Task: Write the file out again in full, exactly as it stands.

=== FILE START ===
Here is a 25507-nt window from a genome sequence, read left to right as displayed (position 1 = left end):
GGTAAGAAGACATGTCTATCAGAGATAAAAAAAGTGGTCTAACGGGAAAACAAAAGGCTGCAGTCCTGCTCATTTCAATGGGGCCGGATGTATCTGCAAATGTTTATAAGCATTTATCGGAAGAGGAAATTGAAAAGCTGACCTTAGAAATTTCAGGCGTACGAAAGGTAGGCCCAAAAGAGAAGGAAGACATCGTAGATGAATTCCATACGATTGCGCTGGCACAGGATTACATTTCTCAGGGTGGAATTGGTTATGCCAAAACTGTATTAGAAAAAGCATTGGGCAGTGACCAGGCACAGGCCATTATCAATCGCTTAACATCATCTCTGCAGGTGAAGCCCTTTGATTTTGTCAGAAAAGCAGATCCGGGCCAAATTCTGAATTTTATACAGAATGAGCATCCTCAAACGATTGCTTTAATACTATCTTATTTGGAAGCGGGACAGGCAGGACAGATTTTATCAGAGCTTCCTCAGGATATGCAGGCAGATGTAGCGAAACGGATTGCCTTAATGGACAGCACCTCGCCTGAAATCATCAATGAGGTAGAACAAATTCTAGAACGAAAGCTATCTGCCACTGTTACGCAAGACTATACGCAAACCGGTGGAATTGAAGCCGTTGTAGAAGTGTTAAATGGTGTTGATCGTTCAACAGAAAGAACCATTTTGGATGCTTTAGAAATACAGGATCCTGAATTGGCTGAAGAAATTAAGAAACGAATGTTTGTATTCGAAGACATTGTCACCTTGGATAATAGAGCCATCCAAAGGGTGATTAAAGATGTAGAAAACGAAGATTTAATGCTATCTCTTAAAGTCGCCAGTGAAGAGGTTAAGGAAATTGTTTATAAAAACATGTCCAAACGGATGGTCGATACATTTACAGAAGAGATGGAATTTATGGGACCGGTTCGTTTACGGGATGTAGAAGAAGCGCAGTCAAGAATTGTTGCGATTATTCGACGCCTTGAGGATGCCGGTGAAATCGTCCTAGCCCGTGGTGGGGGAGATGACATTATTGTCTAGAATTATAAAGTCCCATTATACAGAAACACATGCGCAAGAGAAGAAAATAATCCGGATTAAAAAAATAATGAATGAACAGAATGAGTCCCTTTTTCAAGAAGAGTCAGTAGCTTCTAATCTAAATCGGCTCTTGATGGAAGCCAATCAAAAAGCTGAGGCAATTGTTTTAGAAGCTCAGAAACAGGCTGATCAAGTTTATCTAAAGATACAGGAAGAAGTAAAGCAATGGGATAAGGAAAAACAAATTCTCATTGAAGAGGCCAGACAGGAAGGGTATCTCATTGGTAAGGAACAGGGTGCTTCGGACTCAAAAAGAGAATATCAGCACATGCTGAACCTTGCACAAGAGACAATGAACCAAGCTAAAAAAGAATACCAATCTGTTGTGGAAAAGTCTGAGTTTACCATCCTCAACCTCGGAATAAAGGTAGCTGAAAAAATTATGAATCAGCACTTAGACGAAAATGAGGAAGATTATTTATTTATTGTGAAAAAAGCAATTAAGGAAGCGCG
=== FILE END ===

Here is a 25507-nt window from a genome sequence, read left to right as displayed (position 1 = left end):
GGTAAGAAGACATGTCTATCAGAGATAAAAAAAGTGGTCTAACGGGAAAACAAAAGGCTGCAGTCCTGCTCATTTCAATGGGGCCGGATGTATCTGCAAATGTTTATAAGCATTTATCGGAAGAGGAAATTGAAAAGCTGACCTTAGAAATTTCAGGCGTACGAAAGGTAGGCCCAAAAGAGAAGGAAGACATCGTAGATGAATTCCATACGATTGCGCTGGCACAGGATTACATTTCTCAGGGTGGAATTGGTTATGCCAAAACTGTATTAGAAAAAGCATTGGGCAGTGACCAGGCACAGGCCATTATCAATCGCTTAACATCATCTCTGCAGGTGAAGCCCTTTGATTTTGTCAGAAAAGCAGATCCGGGCCAAATTCTGAATTTTATACAGAATGAGCATCCTCAAACGATTGCTTTAATACTATCTTATTTGGAAGCGGGACAGGCAGGACAGATTTTATCAGAGCTTCCTCAGGATATGCAGGCAGATGTAGCGAAACGGATTGCCTTAATGGACAGCACCTCGCCTGAAATCATCAATGAGGTAGAACAAATTCTAGAACGAAAGCTATCTGCCACTGTTACGCAAGACTATACGCAAACCGGTGGAATTGAAGCCGTTGTAGAAGTGTTAAATGGTGTTGATCGTTCAACAGAAAGAACCATTTTGGATGCTTTAGAAATACAGGATCCTGAATTGGCTGAAGAAATTAAGAAACGAATGTTTGTATTCGAAGACATTGTCACCTTGGATAATAGAGCCATCCAAAGGGTGATTAAAGATGTAGAAAACGAAGATTTAATGCTATCTCTTAAAGTCGCCAGTGAAGAGGTTAAGGAAATTGTTTATAAAAACATGTCCAAACGGATGGTCGATACATTTACAGAAGAGATGGAATTTATGGGACCGGTTCGTTTACGGGATGTAGAAGAAGCGCAGTCAAGAATTGTTGCGATTATTCGACGCCTTGAGGATGCCGGTGAAATCGTCCTAGCCCGTGGTGGGGGAGATGACATTATTGTCTAGAATTATAAAGTCCCATTATACAGAAACACATGCGCAAGAGAAGAAAATAATCCGGATTAAAAAAATAATGAATGAACAGAATGAGTCCCTTTTTCAAGAAGAGTCAGTAGCTTCTAATCTAAATCGGCTCTTGATGGAAGCCAATCAAAAAGCTGAGGCAATTGTTTTAGAAGCTCAGAAACAGGCTGATCAAGTTTATCTAAAGATACAGGAAGAAGTAAAGCAATGGGATAAGGAAAAACAAATTCTCATTGAAGAGGCCAGACAGGAAGGGTATCTCATTGGTAAGGAACAGGGTGCTTCGGACTCAAAAAGAGAATATCAGCACATGCTGAACCTTGCACAAGAGACAATGAACCAAGCTAAAAAAGAATACCAATCTGTTGTGGAAAAGTCTGAGTTTACCATCCTCAACCTCGGAATAAAGGTAGCTGAAAAAATTATGAATCAGCACTTAGACGAAAATGAGGAAGATTATTTATTTATTGTGAAAAAAGCAATTAAGGAAGCGCG